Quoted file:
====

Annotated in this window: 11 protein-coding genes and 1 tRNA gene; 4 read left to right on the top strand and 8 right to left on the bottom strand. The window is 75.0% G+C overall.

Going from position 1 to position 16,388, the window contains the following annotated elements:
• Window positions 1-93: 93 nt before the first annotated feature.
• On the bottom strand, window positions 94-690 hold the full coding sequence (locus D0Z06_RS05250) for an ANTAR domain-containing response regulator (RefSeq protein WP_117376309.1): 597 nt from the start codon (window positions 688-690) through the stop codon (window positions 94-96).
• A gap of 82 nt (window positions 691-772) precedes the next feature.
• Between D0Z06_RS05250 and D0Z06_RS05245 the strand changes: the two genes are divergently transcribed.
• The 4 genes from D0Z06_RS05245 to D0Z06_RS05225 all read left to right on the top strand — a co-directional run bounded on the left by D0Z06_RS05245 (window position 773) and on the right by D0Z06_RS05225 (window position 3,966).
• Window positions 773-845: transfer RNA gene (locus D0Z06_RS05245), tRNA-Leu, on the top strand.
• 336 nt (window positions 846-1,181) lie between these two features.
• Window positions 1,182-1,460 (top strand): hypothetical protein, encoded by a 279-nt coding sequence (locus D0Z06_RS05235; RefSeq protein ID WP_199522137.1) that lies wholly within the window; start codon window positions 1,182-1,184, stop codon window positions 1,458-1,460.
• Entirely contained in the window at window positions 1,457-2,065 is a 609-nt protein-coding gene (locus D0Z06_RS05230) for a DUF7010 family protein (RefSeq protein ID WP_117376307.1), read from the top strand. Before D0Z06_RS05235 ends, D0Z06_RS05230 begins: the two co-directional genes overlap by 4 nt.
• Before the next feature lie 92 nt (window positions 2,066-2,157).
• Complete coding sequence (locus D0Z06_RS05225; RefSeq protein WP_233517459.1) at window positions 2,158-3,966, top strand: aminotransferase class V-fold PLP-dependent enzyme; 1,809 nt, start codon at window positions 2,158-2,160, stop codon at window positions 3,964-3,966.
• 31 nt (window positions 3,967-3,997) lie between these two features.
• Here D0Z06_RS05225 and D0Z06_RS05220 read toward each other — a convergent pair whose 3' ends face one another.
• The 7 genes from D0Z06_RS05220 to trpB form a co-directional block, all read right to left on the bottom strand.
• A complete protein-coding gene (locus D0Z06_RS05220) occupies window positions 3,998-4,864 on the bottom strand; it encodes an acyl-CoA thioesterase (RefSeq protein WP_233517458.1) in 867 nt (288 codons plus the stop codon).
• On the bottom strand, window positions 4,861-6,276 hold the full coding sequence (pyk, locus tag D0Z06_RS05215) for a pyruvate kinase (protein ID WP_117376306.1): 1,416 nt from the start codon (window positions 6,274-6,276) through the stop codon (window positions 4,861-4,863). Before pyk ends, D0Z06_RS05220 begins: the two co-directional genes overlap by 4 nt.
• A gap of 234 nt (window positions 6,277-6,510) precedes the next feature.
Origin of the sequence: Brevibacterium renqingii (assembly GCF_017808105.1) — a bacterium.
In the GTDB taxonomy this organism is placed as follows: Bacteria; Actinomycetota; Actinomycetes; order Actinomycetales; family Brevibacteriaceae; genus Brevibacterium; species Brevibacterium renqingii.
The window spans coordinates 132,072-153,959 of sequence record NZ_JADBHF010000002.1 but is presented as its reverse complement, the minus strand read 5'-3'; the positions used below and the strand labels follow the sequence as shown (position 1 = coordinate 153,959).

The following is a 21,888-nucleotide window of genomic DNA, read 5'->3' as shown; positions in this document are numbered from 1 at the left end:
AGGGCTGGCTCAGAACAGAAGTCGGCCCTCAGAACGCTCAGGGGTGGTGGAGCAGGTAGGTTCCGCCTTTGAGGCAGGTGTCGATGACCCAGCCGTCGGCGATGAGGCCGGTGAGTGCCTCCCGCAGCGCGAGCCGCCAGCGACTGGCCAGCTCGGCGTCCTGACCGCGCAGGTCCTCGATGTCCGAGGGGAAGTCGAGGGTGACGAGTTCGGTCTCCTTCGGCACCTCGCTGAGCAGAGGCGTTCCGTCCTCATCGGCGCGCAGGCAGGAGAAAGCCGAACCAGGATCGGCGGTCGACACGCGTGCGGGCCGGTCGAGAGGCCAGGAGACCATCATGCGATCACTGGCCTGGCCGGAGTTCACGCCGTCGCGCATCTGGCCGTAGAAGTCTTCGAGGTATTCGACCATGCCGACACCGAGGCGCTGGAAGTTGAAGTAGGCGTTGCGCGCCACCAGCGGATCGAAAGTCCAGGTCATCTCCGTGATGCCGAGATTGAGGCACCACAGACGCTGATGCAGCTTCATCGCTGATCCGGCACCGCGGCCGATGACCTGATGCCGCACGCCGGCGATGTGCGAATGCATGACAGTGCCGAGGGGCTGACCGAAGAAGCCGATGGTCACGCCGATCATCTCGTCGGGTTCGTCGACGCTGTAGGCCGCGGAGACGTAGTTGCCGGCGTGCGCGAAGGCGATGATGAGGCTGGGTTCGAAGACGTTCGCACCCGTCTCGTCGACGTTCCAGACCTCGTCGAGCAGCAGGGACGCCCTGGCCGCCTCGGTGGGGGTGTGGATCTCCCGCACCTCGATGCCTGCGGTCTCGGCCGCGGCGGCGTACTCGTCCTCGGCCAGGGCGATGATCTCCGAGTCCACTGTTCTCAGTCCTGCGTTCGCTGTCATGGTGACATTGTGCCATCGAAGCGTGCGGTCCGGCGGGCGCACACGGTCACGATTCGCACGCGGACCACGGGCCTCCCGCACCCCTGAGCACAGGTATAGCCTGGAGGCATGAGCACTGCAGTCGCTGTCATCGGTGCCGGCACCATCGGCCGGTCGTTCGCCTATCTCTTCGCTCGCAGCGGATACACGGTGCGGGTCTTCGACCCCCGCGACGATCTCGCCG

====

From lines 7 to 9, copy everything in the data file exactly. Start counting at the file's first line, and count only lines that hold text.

• The 4 genes from D0Z06_RS05245 to D0Z06_RS05225 all read left to right on the top strand — a co-directional run bounded on the left by D0Z06_RS05245 (window position 773) and on the right by D0Z06_RS05225 (window position 3,966).
• Window positions 773-845: transfer RNA gene (locus D0Z06_RS05245), tRNA-Leu, on the top strand.
• 336 nt (window positions 846-1,181) lie between these two features.